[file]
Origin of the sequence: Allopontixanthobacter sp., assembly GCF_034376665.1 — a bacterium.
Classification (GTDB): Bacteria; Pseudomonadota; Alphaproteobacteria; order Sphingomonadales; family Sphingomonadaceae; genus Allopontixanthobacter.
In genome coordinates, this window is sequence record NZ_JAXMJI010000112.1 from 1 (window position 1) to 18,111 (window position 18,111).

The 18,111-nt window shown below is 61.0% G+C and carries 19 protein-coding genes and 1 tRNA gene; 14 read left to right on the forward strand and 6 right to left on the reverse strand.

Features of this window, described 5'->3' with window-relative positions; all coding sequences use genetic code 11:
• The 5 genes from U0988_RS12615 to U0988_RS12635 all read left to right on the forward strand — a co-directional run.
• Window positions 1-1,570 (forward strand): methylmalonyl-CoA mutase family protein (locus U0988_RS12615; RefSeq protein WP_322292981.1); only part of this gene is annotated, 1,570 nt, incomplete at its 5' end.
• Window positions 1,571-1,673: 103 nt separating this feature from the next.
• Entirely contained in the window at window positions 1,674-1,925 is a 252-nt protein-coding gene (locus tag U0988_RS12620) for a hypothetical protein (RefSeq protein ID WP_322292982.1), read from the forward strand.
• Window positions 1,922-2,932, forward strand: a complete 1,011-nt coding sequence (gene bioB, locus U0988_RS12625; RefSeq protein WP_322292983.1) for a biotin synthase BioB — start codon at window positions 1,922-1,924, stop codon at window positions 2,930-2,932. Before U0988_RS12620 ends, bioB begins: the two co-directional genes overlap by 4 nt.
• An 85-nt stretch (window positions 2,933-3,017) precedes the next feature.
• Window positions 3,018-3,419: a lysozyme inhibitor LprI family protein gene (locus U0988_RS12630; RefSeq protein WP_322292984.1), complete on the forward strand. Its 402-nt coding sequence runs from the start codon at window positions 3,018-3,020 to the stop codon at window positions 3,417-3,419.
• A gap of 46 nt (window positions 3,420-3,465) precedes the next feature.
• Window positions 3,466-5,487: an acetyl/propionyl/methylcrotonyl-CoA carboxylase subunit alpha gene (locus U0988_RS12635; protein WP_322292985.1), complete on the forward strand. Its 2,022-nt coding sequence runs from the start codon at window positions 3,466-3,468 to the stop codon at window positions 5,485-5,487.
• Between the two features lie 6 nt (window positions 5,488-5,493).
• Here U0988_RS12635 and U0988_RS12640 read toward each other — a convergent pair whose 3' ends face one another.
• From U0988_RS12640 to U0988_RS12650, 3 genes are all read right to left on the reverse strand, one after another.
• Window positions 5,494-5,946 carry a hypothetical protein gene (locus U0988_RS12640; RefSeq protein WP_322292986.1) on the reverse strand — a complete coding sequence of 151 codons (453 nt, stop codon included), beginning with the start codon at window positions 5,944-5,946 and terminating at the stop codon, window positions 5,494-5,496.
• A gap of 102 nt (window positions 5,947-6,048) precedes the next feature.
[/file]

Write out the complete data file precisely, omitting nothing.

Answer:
Origin of the sequence: Allopontixanthobacter sp., assembly GCF_034376665.1 — a bacterium.
Classification (GTDB): Bacteria; Pseudomonadota; Alphaproteobacteria; order Sphingomonadales; family Sphingomonadaceae; genus Allopontixanthobacter.
In genome coordinates, this window is sequence record NZ_JAXMJI010000112.1 from 1 (window position 1) to 18,111 (window position 18,111).

The 18,111-nt window shown below is 61.0% G+C and carries 19 protein-coding genes and 1 tRNA gene; 14 read left to right on the forward strand and 6 right to left on the reverse strand.

Features of this window, described 5'->3' with window-relative positions; all coding sequences use genetic code 11:
• The 5 genes from U0988_RS12615 to U0988_RS12635 all read left to right on the forward strand — a co-directional run.
• Window positions 1-1,570 (forward strand): methylmalonyl-CoA mutase family protein (locus U0988_RS12615; RefSeq protein WP_322292981.1); only part of this gene is annotated, 1,570 nt, incomplete at its 5' end.
• Window positions 1,571-1,673: 103 nt separating this feature from the next.
• Entirely contained in the window at window positions 1,674-1,925 is a 252-nt protein-coding gene (locus tag U0988_RS12620) for a hypothetical protein (RefSeq protein ID WP_322292982.1), read from the forward strand.
• Window positions 1,922-2,932, forward strand: a complete 1,011-nt coding sequence (gene bioB, locus U0988_RS12625; RefSeq protein WP_322292983.1) for a biotin synthase BioB — start codon at window positions 1,922-1,924, stop codon at window positions 2,930-2,932. Before U0988_RS12620 ends, bioB begins: the two co-directional genes overlap by 4 nt.
• An 85-nt stretch (window positions 2,933-3,017) precedes the next feature.
• Window positions 3,018-3,419: a lysozyme inhibitor LprI family protein gene (locus U0988_RS12630; RefSeq protein WP_322292984.1), complete on the forward strand. Its 402-nt coding sequence runs from the start codon at window positions 3,018-3,020 to the stop codon at window positions 3,417-3,419.
• A gap of 46 nt (window positions 3,420-3,465) precedes the next feature.
• Window positions 3,466-5,487: an acetyl/propionyl/methylcrotonyl-CoA carboxylase subunit alpha gene (locus U0988_RS12635; protein WP_322292985.1), complete on the forward strand. Its 2,022-nt coding sequence runs from the start codon at window positions 3,466-3,468 to the stop codon at window positions 5,485-5,487.
• Between the two features lie 6 nt (window positions 5,488-5,493).
• Here U0988_RS12635 and U0988_RS12640 read toward each other — a convergent pair whose 3' ends face one another.
• From U0988_RS12640 to U0988_RS12650, 3 genes are all read right to left on the reverse strand, one after another.
• Window positions 5,494-5,946 carry a hypothetical protein gene (locus U0988_RS12640; RefSeq protein WP_322292986.1) on the reverse strand — a complete coding sequence of 151 codons (453 nt, stop codon included), beginning with the start codon at window positions 5,944-5,946 and terminating at the stop codon, window positions 5,494-5,496.
• A gap of 102 nt (window positions 5,947-6,048) precedes the next feature.